Ethics statement

Access to the study site (Bird Island) and permission to conduct this study was granted by South African National Parks (SANParks), the managing authority of this island. SANParks Animal Use and Care Committee (AUCC) approved the study. Ethics clearance was issued by the Research Ethics Committee at the Nelson Mandela Metropolitan University (reference: A10-SCI-ZOO-008). Transmitters attached to study birds did not negatively affect chick growth-rates or fledging success, nor adult foraging trip or nest attendance durations [18].

Study site

This study was conducted at the Cape gannet breeding colony at Bird Island, Algoa Bay, South Africa (33° 50’ S, 26° 17’ E). Bird Island is situated within the transition zone of the Agulhas Current and the Benguela ecosystem [36], 70 km east of Port Elizabeth. Globally, it hosts the largest gannetry at approximately 90,000 breeding pairs [27].

Data collection

During the 2011/2012 and 2012/2013 breeding seasons, both partners of 20 (10–15 December 2011) and 30 (5–12 December 2012) pairs of adult Cape gannets attending a young chick (mean age at deployment: 22.4 (± 7.1 SD) days old) were fitted with PVC leg-rings to which coded 4.5g VHF transmitters (NTQB-6-2; Lotek Wireless Inc., Newmarket, Ontario, Canada) were attached to continuously monitor their nest attendance [18]. The transmitters sent a coded signal every 39–40 s which was received by a VHF receiver (DataSika-C5; Biotrack Ltd., Dorset, UK) permanently stationed on the island whenever the birds were within the receiver’s range [18]. Two control transmitters placed in the colony were used to continuously validate receiver functionality. Data were downloaded from the receiver on an approximately monthly basis from December 2011 until September 2014 (thereby covering three Cape gannet breeding and non-breeding seasons).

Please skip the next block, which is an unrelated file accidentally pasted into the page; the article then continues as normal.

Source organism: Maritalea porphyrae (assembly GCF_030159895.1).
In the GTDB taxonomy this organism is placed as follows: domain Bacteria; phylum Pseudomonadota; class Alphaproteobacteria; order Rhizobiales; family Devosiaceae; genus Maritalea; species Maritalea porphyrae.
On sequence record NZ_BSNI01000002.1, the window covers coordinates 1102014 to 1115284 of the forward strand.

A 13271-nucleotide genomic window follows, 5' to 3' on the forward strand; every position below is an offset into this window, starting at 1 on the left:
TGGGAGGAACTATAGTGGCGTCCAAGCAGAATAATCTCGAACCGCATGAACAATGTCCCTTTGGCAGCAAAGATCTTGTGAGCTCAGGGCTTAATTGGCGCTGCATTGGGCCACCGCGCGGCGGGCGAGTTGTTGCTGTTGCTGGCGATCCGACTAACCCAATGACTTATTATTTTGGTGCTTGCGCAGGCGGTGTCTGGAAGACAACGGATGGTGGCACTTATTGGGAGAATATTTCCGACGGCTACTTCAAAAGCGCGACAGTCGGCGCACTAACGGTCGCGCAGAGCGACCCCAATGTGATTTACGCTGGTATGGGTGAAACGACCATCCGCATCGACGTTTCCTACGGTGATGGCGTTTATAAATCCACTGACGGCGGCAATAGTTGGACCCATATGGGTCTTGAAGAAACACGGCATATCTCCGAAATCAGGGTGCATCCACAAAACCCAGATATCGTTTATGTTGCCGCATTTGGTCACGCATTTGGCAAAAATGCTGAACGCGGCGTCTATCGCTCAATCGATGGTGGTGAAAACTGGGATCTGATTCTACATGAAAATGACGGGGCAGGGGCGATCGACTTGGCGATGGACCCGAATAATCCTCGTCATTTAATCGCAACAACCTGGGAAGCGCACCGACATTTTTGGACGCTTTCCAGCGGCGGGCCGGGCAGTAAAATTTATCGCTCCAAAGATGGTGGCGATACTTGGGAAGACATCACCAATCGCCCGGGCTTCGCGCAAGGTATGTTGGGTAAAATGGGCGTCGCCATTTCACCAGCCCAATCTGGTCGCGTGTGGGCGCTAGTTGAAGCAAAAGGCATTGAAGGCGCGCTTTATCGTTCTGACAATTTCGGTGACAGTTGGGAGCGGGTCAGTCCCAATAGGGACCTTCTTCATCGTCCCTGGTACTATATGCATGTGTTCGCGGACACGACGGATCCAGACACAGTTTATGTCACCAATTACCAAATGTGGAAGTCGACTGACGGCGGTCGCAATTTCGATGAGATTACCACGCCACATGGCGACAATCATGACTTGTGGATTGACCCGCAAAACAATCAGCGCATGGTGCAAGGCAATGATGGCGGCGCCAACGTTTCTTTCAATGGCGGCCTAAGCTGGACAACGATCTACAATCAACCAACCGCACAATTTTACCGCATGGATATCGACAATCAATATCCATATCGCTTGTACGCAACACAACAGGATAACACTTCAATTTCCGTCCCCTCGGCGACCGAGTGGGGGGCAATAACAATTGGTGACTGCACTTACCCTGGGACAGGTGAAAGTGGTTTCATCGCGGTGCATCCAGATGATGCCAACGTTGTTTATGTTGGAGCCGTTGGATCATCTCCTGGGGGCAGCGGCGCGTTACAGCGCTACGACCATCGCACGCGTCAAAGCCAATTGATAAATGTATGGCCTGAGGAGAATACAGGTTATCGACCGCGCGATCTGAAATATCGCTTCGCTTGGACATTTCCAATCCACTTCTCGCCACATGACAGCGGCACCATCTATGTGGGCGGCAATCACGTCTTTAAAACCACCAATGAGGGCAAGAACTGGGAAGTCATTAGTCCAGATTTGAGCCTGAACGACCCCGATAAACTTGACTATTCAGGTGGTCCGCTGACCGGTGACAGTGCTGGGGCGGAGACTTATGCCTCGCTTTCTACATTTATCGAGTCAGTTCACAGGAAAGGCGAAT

At the time of transmitter deployment a few breast feathers were plucked for subsequent genetic sexing [37]. Prior to deployment, all attended chicks were carefully removed from their nests, weighed (to the nearest 10 g or 25 g) and their culmen (to the nearest mm) and forewing length (to the nearest mm) measured before being returned to their nests. Chick age was calculated from these morphometric measurements following Mullers et al. [38]: when forewing length was less than 40 mm, age = −ln((89.78 –b/6.15 x b)/0.086) + 0.5, and when forewing length was greater than 40 mm, age = 1.395 − ln(ln(588.8/w)/0.0264) + 0.5, where b is culmen length (in mm) and w is forewing length (in mm). When the date of chick hatching could not be back-calculated from chick age (for example, in the following breeding seasons when the equipped birds or their chicks were not disturbed), chick hatching date was determined from breeding season foraging trip durations based on a known, clear adult behavioural distinction between incubation [39] and chick-rearing [17] in Cape gannets. Parental breeding stage was allocated according to chick age: incubation (up to 50 d before hatch date [40]), guard and post-guard (up to 50 d and 100 d following hatching, respectively [17]), and post-fledge (between 100 d and 150 d following hatching) when parents no longer provision for their offspring. The non-breeding season was defined as the end of February until the beginning of August [41].

Meteorological parameters (wind speed (m s-1), wind direction and rainfall (mm h-1)) were obtained from the permanent South African Weather Service station on Bird Island. The meteorological data were not continuous due to sporadic periods (usually ≤ 1 d) of erroneous parameter recording, as indicated by nonsensical (“9999”) values. Wind speed was expressed as a continuous variable. Prevailing wind direction was grouped into north, north-east, east, south-east, south, south-west, west and north-west.